We meet our final freelancer on Thursday and aren’t sure whether we like or loathe the fact that it involves stepping into the world of NathanHYPERLINK "" HYPERLINK ""Barley. A HoxtonHYPERLINK "" HYPERLINK ""coffeeHYPERLINK "" HYPERLINK ""shop, loads of ideas for blogs and a sense of impending massiveness seem to be the prevalent features in Keith’s life, but whilst it may sound like a doss session, what if someone had told Mark Zuckerberg to stop playing around with his PC? Well, we’d probably all get a lot more work done on a daily basis - but where’s the fun in that. And Keith’s proving that his work on social media is getting somewhere. His bemoaning of a load of unpaid invoices which are over 30 days old is a familiar one, and something which any genuine freelancer will be familiar with. “How come all the people who buy my services don’t pay until they’re legally required to after 30 days and after I’ve chased persistently, whilst if I told Primark I’d pay for my jeans in due course, I’d be laughed out the shop?”, ventures Keith. It may be a slightly downmarket analogy, but he’s right.

Being a freelancer is anything but easy. It may allow you to get up a bit later and give you more flexibility to do what you want, but at the end of the day you either work hard or don’t get paid. Considering there’s plenty of people across London and the UK who have cushy, well paid jobs yet spend the majority of their working day chatting, blogging or thumb twiddling, freelancers come across as quite a diligent bunch. Perhaps encouraging the freelance lifestyle should replace some of the GovernmentHYPERLINK ""HYPERLINK ""sHYPERLINK "" HYPERLINK ""randomHYPERLINK "" HYPERLINK ""schemes to combat youth unemployment?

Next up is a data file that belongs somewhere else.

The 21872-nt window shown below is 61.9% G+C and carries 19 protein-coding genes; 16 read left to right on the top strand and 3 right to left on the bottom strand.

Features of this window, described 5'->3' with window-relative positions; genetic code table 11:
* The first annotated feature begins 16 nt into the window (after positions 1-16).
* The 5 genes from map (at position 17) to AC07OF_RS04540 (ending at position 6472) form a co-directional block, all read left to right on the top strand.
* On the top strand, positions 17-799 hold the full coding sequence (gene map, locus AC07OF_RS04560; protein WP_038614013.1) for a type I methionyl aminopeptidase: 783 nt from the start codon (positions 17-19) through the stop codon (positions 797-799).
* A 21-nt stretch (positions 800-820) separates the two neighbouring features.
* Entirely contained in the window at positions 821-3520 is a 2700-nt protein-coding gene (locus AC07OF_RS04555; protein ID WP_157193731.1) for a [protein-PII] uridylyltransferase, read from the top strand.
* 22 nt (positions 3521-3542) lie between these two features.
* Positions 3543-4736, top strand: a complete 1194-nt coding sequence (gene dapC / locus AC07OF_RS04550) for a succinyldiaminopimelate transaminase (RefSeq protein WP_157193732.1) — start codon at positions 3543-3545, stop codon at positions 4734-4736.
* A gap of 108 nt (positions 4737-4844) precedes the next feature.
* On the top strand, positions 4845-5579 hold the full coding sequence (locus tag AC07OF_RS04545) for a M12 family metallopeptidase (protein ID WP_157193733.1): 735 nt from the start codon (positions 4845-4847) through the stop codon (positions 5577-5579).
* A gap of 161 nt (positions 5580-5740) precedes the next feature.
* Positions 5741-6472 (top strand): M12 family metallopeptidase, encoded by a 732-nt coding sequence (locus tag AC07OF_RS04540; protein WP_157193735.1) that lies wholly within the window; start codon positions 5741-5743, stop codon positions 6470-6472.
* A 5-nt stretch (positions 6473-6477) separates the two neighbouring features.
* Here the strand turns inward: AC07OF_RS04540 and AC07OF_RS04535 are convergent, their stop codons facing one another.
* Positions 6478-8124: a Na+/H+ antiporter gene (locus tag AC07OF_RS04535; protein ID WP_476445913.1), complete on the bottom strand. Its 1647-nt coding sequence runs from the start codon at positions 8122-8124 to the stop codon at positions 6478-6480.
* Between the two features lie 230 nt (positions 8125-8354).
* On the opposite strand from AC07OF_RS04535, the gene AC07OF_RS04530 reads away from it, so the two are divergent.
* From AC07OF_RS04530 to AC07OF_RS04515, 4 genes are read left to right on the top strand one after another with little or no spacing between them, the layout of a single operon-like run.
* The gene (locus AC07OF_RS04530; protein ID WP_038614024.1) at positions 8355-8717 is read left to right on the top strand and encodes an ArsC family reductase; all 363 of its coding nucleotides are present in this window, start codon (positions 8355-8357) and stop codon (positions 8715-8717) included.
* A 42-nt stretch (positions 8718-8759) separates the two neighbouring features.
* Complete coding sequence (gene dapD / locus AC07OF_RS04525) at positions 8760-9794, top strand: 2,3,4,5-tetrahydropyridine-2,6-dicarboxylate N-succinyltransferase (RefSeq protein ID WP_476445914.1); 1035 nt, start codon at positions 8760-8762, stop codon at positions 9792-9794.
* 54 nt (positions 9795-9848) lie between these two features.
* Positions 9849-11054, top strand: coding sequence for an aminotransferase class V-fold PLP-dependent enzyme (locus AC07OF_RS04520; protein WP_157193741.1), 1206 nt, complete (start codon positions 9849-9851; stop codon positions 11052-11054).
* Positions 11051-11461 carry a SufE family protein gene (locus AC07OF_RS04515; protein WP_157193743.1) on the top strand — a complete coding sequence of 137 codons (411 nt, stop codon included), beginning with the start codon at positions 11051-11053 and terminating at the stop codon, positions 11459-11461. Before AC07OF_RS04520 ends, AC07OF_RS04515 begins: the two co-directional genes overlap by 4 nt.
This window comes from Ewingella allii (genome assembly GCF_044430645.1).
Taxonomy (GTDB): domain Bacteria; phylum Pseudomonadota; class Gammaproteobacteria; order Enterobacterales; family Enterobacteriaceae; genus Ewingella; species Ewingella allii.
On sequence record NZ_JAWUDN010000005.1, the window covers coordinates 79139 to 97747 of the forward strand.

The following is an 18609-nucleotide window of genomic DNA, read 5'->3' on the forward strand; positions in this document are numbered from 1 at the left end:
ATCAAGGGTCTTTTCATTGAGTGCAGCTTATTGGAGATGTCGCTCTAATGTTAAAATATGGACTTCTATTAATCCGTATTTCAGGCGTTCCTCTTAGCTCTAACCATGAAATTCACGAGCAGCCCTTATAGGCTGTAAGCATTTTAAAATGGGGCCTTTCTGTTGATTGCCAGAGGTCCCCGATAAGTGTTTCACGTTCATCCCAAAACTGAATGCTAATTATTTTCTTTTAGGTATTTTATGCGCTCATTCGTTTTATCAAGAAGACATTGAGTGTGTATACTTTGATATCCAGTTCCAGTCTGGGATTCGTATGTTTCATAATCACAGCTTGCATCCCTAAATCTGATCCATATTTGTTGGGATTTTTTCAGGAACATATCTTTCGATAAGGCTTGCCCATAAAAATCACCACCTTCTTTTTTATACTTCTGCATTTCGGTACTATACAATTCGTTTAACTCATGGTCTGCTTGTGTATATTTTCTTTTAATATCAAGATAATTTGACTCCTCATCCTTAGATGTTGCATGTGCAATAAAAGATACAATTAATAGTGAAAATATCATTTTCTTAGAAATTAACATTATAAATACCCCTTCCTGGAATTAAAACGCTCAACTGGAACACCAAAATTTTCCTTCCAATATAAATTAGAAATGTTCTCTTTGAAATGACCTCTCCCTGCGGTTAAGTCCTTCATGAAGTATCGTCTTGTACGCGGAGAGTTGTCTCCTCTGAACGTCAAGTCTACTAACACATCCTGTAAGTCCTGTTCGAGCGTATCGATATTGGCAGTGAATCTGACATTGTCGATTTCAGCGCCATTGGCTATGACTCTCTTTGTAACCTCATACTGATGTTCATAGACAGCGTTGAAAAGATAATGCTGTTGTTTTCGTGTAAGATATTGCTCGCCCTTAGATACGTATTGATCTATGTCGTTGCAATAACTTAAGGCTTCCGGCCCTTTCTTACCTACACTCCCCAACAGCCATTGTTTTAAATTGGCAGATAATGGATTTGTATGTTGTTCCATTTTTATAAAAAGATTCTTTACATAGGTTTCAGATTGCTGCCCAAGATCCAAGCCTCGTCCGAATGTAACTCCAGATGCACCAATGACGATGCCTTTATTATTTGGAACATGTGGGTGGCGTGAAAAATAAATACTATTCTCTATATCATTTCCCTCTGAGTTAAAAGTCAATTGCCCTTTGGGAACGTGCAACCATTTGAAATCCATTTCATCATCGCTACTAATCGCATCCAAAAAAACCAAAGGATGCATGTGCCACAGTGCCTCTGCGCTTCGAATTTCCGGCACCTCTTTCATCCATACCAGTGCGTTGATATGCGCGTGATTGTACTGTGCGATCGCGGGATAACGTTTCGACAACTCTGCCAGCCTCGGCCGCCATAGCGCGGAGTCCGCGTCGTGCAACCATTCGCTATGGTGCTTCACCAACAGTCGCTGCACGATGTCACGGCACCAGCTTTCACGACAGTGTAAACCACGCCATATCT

From our experience during the week, it’s clear not all freelancers are as driven and hardworking as others, but a lot of them certainly are. They may not be unemployed, but stop working for a couple of days and they’re as good as just that. Don’t even mention sick pay...

And how were we able to spend all week wandering around with these people, you might wonder? Well, it’s not like we have a job to go to. We’re freelance too, you see. It’s the future...

Written by Ben Norum in a pub with wifi..